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Navigating, As You Do

chai tea
Remember when you started middle school and didn’t really know what to expect or what kind of shoes the other kids would wear or how the heck to open a damn locker? But within a matter of days you kind of slyly studied the older kids out of the corner of your eye and put together the pieces pretty quickly? Well the thing about a long-distance relationship is there aren’t really any older kids to study closely and teach you exactly how it all goes down. I guess I should  back up and say that I have a few wonderful friends (and so many of you who commented on the last post!), that have offered great advice and shining examples, but ultimately I think on this one — there’s much you must discover on your own. You have to account for two sets of schedules, different needs, and worries and joys. But you navigate, as you must. As you do.

For us, there have been some unexpected ways of doing this. Last week Sam asked me out on a date. Yep, he from Seattle and me down here in Oakland — we both had a lot of work to get done so we had a work date. I was writing about food, he was designing a website and we checked in on each other throughout the night, knowing that we’d talk at the end of it.  And a few days ago, I was feeling a little restless with the day and Sam asked if I wanted to go on a walk with him. So he laced up his Seattle shoes, I laced up my Oakland shoes and off we went. On my walk, I saw a neighbor’s orange tree, lingering cherry blossoms, one outdoor wedding,  two runners, one chubby squirrel, an impromptu soccer game and a curb-side barbecue. And I thought of Sam the entire time. And then there’s going to sleep at night. We plan our evenings so we’re getting into bed at the same time. There’s something comforting about it — reassuring and important in its own small way. With these things, the distance shrinks. Don’t get me wrong: I didn’t say it collapses. But it shrinks. And for now, that’s what we’ve got.

chait tea
The thing about planning your evenings in this way is that there are some late nights. Sometimes, there’s just a lot to say and that can easily stretch into the wee morning hours.  Or sometimes there’s not a lot to say and it still manages to stretch into the wee morning hours. I’ve pretty much stopped drinking too much wine after dinner and bourbon’s out completely or I’d be asleep by 8 p.m. So instead,I’ve been making homemade chai. It has just enough caffeine, is warmly spiced and a tiny bit smoky. I’ve come to look forward to it.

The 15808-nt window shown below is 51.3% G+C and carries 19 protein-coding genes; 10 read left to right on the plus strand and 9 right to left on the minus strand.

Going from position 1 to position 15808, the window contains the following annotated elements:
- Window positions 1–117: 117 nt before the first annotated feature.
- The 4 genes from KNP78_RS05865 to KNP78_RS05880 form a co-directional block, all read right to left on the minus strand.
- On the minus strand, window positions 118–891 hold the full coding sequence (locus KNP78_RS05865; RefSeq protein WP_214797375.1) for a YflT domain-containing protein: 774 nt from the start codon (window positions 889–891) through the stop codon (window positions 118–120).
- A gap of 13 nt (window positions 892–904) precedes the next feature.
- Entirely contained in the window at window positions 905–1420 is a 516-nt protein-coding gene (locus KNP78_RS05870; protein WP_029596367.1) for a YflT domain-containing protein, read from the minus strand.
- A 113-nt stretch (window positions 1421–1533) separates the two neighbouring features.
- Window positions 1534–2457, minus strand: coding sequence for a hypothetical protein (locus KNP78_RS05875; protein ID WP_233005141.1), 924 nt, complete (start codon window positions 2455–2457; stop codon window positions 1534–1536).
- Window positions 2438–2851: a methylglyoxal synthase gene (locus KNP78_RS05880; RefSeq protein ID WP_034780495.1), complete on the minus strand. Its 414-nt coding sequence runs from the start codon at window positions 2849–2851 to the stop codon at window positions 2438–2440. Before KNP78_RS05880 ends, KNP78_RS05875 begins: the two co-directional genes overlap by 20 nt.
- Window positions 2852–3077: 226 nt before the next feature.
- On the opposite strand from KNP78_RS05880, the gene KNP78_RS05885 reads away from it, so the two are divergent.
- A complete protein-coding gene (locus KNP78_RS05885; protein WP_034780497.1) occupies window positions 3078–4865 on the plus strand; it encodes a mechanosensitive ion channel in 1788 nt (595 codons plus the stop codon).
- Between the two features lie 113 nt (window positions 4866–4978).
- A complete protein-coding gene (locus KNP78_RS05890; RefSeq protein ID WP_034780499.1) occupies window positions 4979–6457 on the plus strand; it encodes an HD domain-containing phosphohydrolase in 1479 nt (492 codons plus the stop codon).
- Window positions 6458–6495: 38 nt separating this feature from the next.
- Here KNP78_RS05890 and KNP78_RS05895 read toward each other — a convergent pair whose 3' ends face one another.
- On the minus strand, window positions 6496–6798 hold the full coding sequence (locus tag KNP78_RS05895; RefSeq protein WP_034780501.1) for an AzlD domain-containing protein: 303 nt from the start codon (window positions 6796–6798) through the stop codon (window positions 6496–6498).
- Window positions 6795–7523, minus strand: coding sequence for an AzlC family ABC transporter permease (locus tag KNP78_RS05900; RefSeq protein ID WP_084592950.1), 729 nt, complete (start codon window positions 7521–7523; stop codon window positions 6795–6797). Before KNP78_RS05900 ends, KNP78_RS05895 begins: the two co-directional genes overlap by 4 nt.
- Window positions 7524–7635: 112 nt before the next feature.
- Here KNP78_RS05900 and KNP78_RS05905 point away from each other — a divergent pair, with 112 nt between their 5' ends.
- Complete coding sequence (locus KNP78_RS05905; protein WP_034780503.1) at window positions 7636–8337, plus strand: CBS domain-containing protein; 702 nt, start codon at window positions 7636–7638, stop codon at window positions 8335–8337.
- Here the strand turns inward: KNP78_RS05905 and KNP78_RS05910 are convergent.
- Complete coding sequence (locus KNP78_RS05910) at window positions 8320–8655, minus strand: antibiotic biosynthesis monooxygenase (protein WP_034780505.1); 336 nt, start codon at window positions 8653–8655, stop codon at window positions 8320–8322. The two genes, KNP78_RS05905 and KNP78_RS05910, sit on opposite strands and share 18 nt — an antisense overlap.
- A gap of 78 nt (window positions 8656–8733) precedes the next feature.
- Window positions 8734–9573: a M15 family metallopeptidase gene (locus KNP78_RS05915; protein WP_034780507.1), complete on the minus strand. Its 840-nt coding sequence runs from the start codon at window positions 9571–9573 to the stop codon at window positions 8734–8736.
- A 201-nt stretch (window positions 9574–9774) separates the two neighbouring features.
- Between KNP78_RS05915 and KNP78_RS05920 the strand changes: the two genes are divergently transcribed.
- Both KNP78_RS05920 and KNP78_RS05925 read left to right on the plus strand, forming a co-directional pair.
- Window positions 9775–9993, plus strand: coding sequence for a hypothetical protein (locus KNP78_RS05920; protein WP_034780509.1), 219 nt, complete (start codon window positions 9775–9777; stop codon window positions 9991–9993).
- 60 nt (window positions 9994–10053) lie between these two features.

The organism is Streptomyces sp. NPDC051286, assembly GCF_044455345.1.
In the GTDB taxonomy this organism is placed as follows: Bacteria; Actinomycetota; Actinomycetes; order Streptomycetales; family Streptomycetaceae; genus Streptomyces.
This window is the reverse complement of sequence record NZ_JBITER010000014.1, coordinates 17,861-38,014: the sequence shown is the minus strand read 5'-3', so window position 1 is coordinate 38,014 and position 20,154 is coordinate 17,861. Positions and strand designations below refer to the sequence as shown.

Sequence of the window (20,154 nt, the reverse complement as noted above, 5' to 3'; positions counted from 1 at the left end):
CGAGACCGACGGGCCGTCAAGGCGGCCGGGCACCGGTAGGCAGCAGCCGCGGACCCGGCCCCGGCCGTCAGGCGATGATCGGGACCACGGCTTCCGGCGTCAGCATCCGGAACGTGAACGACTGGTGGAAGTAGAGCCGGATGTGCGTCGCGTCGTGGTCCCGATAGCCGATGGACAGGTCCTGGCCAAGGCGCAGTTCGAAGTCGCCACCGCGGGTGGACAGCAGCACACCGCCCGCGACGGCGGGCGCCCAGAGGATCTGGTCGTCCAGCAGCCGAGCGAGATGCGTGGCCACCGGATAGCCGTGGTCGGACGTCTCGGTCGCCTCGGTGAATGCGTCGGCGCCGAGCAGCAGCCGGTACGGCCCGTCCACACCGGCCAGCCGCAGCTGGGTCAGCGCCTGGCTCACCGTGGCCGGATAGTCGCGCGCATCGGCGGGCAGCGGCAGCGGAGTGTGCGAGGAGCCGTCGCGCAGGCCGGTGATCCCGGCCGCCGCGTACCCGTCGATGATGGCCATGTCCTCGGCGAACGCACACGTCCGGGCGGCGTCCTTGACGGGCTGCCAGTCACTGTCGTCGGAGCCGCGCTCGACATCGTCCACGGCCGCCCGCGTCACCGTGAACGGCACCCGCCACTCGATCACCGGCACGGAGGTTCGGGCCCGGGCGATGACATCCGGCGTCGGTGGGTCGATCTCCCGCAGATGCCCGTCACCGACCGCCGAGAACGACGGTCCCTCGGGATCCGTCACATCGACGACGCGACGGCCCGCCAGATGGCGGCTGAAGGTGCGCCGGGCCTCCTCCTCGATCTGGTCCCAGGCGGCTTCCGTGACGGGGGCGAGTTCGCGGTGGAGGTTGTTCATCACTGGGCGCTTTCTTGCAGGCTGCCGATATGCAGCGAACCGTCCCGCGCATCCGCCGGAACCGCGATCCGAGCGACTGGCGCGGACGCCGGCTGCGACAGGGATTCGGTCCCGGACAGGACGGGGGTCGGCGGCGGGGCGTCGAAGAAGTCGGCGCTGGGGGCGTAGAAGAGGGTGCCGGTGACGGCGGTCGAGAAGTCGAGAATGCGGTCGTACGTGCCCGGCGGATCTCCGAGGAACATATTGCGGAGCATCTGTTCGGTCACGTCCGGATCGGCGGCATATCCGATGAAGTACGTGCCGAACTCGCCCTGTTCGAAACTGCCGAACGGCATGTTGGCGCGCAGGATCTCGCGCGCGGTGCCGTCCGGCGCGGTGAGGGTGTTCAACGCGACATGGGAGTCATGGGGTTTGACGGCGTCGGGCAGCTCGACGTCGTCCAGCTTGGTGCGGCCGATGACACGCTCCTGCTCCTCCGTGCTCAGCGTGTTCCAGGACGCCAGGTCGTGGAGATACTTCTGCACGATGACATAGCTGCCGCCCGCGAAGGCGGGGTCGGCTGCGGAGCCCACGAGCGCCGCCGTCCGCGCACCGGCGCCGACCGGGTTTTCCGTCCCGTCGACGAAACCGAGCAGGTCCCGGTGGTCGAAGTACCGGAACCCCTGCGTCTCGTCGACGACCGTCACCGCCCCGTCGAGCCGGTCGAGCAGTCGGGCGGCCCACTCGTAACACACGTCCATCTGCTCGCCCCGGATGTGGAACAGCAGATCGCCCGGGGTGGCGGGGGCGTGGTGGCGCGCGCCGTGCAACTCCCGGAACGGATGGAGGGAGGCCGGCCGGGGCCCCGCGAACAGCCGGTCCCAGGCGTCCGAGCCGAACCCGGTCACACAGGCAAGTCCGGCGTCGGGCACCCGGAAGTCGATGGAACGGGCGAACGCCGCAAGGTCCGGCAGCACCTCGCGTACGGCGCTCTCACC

I started making this chai after visiting Samovar Tea Lounge a little while back, a wonderful tea shop and cafe located on a quiet, leafy San Francisco street across from the Zen Center. I met up with my friend Anne who writes a beautiful blog, just wrote a book (!), and has recently gotten engaged to her love, Sean. We sat over two cups of chai tea in the early afternoon and talked about the city, writing, and love. After leaving, I set about to try and duplicate Samovar’s version on my own. For nights with Sam. For late mornings after the coffee pot has been put to rest. For any old time.

chai tea spices
Now I know it may seem like a pain to go out and buy spices that you don’t have on hand just to make tea that you could buy ready-made. But for me, there’s something about mixing up all the different spices and taking the time to brew the tea the old-fashioned way. Sure, it could be quicker; it could be easier. As could many of the really good, special, important things in life. But those are sometimes the things that are worth just standing and waiting a while, stirring, tending, steeping, brewing. As it often goes with friends, with tea, with love.

Homemade Spiced Chai
This recipe yields one cup of well-balanced, warmly-spiced Chai tea. Once you make it a few times, play around with the proportions until you get it just the way you really like it.

Ingredients: